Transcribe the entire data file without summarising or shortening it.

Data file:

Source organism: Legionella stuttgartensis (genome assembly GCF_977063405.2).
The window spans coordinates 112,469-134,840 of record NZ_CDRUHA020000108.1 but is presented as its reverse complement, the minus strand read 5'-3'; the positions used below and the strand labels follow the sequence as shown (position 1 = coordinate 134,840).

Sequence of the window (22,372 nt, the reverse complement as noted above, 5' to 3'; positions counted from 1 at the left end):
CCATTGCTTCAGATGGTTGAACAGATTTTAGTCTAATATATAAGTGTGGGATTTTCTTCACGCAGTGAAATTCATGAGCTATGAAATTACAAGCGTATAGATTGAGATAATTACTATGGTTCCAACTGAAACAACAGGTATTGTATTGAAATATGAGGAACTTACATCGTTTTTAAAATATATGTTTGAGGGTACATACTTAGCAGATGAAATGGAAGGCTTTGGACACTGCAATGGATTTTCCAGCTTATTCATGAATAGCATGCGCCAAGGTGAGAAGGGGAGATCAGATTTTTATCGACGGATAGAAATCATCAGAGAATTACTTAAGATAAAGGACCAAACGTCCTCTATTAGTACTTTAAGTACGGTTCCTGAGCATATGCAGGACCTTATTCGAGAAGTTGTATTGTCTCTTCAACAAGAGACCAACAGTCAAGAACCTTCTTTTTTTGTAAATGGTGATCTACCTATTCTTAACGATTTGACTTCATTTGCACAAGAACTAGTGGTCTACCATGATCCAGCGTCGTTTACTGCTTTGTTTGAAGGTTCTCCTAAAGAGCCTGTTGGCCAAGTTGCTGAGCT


Source organism: Legionella stuttgartensis (genome assembly GCF_977063405.2).
The window spans coordinates 112,469-134,840 of record NZ_CDRUHA020000108.1 but is presented as its reverse complement, the minus strand read 5'-3'; the positions used below and the strand labels follow the sequence as shown (position 1 = coordinate 134,840).

Sequence of the window (22,372 nt, the reverse complement as noted above, 5' to 3'; positions counted from 1 at the left end):
CCATTGCTTCAGATGGTTGAACAGATTTTAGTCTAATATATAAGTGTGGGATTTTCTTCACGCAGTGAAATTCATGAGCTATGAAATTACAAGCGTATAGATTGAGATAATTACTATGGTTCCAACTGAAACAACAGGTATTGTATTGAAATATGAGGAACTTACATCGTTTTTAAAATATATGTTTGAGGGTACATACTTAGCAGATGAAATGGAAGGCTTTGGACACTGCAATGGATTTTCCAGCTTATTCATGAATAGCATGCGCCAAGGTGAGAAGGGGAGATCAGATTTTTATCGACGGATAGAAATCATCAGAGAATTACTTAAGATAAAGGACCAAACGTCCTCTATTAGTACTTTAAGTACGGTTCCTGAGCATATGCAGGACCTTATTCGAGAAGTTGTATTGTCTCTTCAACAAGAGACCAACAGTCAAGAACCTTCTTTTTTTGTAAATGGTGATCTACCTATTCTTAACGATTTGACTTCATTTGCACAAGAACTAGTGGTCTACCATGATCCAGCGTCGTTTACTGCTTTGTTTGAAGGTTCTCCTAAAGAGCCTGTTGGCCAAGTTGCTGAGCT